Although they weren’t sure how this new reality would take form, they knew they wanted to do something meaningful - something that would contribute to the greater good. Heide’s workshops and teaching in Organic Land Care became sought after. She was teaching across western Canada and the U.S. with a couple of courses in Ontario as well. “People were hearing about what she was doing, and she was getting known, and people were inviting her to speak and give workshops,” Michael said. But it quickly became clear that traveling so much was not economically viable. There were people all over North America who were interested in learning what she was teaching, but it just wasn’t possible to reach everyone in person.
So in 2002, Michael developed a basic website for students to log in and access the lesson and resource materials that Heide had been carring to her classes, as a way to make the materials more accessible and reduce the amount of printed material being recycled. This first website ended up being the basis for the Gaia College curriculum and its online presence. The idea of teaching gardening on the internet was a foreign concept, but there was a demand for this type of education because it wasn’t available in most locations.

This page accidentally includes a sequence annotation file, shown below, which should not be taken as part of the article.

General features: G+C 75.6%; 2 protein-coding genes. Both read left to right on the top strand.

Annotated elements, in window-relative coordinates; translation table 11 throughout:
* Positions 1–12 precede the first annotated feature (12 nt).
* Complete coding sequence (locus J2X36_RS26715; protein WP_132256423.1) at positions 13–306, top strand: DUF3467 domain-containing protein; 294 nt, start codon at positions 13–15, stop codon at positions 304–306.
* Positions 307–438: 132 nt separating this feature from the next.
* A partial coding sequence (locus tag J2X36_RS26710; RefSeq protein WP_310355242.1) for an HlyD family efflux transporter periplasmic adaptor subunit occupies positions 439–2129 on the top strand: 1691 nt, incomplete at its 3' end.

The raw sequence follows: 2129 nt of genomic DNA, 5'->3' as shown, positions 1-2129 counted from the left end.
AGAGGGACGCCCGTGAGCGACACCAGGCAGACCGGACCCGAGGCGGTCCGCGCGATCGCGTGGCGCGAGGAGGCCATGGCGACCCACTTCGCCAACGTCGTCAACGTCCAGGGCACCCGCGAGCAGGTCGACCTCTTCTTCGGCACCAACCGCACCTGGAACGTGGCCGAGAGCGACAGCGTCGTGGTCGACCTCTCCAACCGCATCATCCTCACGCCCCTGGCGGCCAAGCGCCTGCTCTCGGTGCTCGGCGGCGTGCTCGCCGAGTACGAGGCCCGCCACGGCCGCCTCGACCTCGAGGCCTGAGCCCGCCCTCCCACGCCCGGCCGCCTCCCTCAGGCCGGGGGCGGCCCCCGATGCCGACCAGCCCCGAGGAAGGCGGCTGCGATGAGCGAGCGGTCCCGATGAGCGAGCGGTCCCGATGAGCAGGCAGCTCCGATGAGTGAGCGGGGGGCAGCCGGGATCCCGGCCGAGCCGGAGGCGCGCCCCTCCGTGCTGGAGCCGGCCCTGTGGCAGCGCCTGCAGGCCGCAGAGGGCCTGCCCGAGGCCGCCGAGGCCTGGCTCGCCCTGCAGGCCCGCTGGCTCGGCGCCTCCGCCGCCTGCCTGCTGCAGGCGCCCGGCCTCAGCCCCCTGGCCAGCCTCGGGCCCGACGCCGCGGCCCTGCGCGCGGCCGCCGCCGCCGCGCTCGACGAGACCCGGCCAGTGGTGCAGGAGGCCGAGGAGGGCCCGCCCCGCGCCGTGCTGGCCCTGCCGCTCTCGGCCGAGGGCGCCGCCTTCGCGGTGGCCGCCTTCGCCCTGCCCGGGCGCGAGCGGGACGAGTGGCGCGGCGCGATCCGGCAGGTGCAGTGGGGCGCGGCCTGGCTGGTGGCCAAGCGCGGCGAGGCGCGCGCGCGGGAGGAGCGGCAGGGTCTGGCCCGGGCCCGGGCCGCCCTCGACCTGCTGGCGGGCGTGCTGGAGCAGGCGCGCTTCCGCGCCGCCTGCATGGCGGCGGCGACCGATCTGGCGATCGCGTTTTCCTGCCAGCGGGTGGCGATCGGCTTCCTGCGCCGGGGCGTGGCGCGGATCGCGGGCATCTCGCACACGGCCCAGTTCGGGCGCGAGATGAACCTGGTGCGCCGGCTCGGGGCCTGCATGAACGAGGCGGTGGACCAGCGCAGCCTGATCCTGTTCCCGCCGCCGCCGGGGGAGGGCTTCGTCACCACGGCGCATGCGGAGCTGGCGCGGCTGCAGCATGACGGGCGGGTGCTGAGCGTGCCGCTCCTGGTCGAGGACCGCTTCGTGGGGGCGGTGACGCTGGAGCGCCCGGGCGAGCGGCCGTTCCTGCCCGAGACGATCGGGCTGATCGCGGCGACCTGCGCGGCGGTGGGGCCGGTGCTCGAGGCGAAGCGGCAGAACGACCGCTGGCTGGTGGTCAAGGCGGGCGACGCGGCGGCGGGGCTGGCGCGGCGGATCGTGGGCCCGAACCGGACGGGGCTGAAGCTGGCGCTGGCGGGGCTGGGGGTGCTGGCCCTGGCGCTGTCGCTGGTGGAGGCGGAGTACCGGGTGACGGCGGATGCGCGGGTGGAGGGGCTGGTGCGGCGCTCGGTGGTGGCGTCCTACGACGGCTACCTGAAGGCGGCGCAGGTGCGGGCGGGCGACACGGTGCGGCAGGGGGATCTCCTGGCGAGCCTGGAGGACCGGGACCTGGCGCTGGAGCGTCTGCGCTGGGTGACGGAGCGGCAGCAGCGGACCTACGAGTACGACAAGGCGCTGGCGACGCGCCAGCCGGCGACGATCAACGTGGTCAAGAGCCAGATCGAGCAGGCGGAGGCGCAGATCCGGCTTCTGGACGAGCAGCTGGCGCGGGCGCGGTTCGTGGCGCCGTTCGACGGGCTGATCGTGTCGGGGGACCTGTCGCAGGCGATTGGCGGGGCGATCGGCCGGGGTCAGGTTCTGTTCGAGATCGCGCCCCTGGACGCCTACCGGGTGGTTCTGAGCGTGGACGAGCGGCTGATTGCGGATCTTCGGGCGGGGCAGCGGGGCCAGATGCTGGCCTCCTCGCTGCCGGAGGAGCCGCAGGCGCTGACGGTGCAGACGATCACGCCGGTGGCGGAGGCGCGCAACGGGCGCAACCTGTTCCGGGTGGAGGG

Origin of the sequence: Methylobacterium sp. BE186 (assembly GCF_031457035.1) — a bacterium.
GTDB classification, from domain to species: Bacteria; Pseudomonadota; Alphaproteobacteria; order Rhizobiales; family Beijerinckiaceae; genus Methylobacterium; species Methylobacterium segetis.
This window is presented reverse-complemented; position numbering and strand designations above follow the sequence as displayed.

In 2003, Michael was hurt in a car accident that left him seriously injured. He found he was no longer able to continue his work as an instructor, and took an indefinite withdrawal from his PhD program. This however opened the possibility for Michael to guide Gaia College’s technical and business development.
Michael and Heide had considered establishing a physical school. After investigation they decided this would take too much time, money and energy. Instead they sought to work with education partners who already had physical schools, which would allow them to run courses in many different locations. Burnaby Community and Continuing Education was their first partner. Heide developed a landscape design program for them to use. This ended up being the first official Gaia College course.